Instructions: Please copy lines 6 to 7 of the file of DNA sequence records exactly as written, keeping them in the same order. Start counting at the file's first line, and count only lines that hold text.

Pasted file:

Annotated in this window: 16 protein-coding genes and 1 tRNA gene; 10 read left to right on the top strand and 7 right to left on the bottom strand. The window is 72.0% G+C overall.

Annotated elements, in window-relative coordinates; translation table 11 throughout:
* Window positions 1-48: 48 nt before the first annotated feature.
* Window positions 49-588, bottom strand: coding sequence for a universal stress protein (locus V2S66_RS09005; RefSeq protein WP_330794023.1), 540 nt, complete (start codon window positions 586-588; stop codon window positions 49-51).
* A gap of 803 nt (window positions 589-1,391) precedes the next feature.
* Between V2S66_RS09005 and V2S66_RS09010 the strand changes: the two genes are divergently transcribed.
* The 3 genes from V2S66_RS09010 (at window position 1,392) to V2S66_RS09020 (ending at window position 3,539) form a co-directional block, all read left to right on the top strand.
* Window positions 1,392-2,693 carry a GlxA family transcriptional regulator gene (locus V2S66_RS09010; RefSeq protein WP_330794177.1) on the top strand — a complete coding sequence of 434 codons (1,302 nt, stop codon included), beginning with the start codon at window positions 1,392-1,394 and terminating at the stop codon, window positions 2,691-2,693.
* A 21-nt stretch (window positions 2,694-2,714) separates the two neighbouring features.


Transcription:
* Between V2S66_RS09005 and V2S66_RS09010 the strand changes: the two genes are divergently transcribed.
* The 3 genes from V2S66_RS09010 (at window position 1,392) to V2S66_RS09020 (ending at window position 3,539) form a co-directional block, all read left to right on the top strand.